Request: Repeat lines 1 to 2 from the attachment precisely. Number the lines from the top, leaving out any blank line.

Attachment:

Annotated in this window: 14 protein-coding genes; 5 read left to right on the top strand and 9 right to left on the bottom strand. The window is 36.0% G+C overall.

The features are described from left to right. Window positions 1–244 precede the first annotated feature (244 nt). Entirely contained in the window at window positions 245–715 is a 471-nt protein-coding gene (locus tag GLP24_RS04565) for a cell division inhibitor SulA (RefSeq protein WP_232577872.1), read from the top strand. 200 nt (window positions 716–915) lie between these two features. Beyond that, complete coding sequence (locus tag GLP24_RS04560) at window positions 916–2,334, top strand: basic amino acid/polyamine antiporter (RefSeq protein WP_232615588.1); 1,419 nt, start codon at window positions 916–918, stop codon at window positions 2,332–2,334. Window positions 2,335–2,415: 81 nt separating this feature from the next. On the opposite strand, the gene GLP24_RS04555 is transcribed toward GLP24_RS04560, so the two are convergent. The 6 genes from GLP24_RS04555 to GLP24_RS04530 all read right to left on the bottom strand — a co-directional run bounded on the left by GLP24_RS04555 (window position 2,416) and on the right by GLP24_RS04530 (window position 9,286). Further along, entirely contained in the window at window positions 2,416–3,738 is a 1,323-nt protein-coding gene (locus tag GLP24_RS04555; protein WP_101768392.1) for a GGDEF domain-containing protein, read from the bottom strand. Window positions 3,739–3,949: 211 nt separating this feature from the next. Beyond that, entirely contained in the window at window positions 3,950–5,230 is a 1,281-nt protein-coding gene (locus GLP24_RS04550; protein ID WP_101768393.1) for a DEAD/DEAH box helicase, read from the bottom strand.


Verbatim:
Annotated in this window: 14 protein-coding genes; 5 read left to right on the top strand and 9 right to left on the bottom strand. The window is 36.0% G+C overall.

The features are described from left to right. Window positions 1–244 precede the first annotated feature (244 nt). Entirely contained in the window at window positions 245–715 is a 471-nt protein-coding gene (locus tag GLP24_RS04565) for a cell division inhibitor SulA (RefSeq protein WP_232577872.1), read from the top strand. 200 nt (window positions 716–915) lie between these two features. Beyond that, complete coding sequence (locus tag GLP24_RS04560) at window positions 916–2,334, top strand: basic amino acid/polyamine antiporter (RefSeq protein WP_232615588.1); 1,419 nt, start codon at window positions 916–918, stop codon at window positions 2,332–2,334. Window positions 2,335–2,415: 81 nt separating this feature from the next. On the opposite strand, the gene GLP24_RS04555 is transcribed toward GLP24_RS04560, so the two are convergent. The 6 genes from GLP24_RS04555 to GLP24_RS04530 all read right to left on the bottom strand — a co-directional run bounded on the left by GLP24_RS04555 (window position 2,416) and on the right by GLP24_RS04530 (window position 9,286). Further along, entirely contained in the window at window positions 2,416–3,738 is a 1,323-nt protein-coding gene (locus tag GLP24_RS04555; protein WP_101768392.1) for a GGDEF domain-containing protein, read from the bottom strand. Window positions 3,739–3,949: 211 nt separating this feature from the next. Beyond that, entirely contained in the window at window positions 3,950–5,230 is a 1,281-nt protein-coding gene (locus GLP24_RS04550; protein ID WP_101768393.1) for a DEAD/DEAH box helicase, read from the bottom strand.